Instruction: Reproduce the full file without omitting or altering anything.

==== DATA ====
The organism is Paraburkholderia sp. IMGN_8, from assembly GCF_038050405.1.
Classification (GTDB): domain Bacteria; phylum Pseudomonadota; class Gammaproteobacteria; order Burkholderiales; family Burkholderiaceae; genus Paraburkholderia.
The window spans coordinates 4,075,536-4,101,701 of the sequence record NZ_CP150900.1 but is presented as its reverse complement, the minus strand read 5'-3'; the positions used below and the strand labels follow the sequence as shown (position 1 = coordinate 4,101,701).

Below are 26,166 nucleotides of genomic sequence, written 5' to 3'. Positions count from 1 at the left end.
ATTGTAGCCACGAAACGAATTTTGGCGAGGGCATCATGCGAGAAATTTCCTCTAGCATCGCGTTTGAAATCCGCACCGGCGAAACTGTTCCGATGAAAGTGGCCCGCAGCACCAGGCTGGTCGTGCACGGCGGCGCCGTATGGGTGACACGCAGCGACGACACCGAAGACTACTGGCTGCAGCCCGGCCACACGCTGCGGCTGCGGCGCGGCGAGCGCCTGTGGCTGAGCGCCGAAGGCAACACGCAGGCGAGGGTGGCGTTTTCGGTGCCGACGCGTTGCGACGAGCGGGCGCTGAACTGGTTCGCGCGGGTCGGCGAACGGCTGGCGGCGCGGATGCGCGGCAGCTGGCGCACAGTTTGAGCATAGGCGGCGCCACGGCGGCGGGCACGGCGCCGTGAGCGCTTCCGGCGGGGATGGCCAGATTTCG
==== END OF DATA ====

The organism is Paraburkholderia sp. IMGN_8, from assembly GCF_038050405.1.
Classification (GTDB): domain Bacteria; phylum Pseudomonadota; class Gammaproteobacteria; order Burkholderiales; family Burkholderiaceae; genus Paraburkholderia.
The window spans coordinates 4,075,536-4,101,701 of the sequence record NZ_CP150900.1 but is presented as its reverse complement, the minus strand read 5'-3'; the positions used below and the strand labels follow the sequence as shown (position 1 = coordinate 4,101,701).

Below are 26,166 nucleotides of genomic sequence, written 5' to 3'. Positions count from 1 at the left end.
ATTGTAGCCACGAAACGAATTTTGGCGAGGGCATCATGCGAGAAATTTCCTCTAGCATCGCGTTTGAAATCCGCACCGGCGAAACTGTTCCGATGAAAGTGGCCCGCAGCACCAGGCTGGTCGTGCACGGCGGCGCCGTATGGGTGACACGCAGCGACGACACCGAAGACTACTGGCTGCAGCCCGGCCACACGCTGCGGCTGCGGCGCGGCGAGCGCCTGTGGCTGAGCGCCGAAGGCAACACGCAGGCGAGGGTGGCGTTTTCGGTGCCGACGCGTTGCGACGAGCGGGCGCTGAACTGGTTCGCGCGGGTCGGCGAACGGCTGGCGGCGCGGATGCGCGGCAGCTGGCGCACAGTTTGAGCATAGGCGGCGCCACGGCGGCGGGCACGGCGCCGTGAGCGCTTCCGGCGGGGATGGCCAGATTTCG